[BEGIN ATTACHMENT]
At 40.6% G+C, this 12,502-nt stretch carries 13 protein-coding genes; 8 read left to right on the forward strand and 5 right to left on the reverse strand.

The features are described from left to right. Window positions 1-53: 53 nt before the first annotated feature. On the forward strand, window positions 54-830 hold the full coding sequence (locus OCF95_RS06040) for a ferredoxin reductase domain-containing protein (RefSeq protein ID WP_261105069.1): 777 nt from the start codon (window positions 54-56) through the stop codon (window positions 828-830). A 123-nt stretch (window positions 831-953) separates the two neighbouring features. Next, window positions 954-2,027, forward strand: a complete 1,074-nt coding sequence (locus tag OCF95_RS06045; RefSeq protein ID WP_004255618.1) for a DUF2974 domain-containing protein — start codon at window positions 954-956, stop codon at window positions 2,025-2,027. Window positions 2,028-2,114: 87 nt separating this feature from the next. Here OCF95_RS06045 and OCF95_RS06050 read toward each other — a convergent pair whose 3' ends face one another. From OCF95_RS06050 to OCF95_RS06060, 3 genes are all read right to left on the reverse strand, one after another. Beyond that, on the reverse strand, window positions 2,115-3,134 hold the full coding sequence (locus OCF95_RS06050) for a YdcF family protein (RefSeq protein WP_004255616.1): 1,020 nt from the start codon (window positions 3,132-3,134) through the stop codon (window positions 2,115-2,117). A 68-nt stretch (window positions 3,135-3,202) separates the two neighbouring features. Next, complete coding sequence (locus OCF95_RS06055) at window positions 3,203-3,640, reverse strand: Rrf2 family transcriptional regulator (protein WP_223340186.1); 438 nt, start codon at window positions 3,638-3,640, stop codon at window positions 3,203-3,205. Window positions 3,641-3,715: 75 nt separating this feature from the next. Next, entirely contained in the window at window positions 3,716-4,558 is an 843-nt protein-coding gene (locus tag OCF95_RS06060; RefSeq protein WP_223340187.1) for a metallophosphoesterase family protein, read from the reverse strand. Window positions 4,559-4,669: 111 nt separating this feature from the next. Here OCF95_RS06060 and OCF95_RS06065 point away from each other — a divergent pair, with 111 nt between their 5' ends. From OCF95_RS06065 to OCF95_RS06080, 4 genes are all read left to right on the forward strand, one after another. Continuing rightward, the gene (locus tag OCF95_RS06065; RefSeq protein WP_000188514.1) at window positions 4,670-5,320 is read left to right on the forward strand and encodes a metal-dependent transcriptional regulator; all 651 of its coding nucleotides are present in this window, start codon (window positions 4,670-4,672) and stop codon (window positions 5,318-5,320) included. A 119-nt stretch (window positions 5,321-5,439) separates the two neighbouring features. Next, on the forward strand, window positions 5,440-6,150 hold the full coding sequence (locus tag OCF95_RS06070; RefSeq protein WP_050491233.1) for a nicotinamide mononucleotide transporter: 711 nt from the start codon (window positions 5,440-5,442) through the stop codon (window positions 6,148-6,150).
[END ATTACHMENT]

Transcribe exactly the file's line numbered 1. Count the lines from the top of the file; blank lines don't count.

At 40.6% G+C, this 12,502-nt stretch carries 13 protein-coding genes; 8 read left to right on the forward strand and 5 right to left on the reverse strand.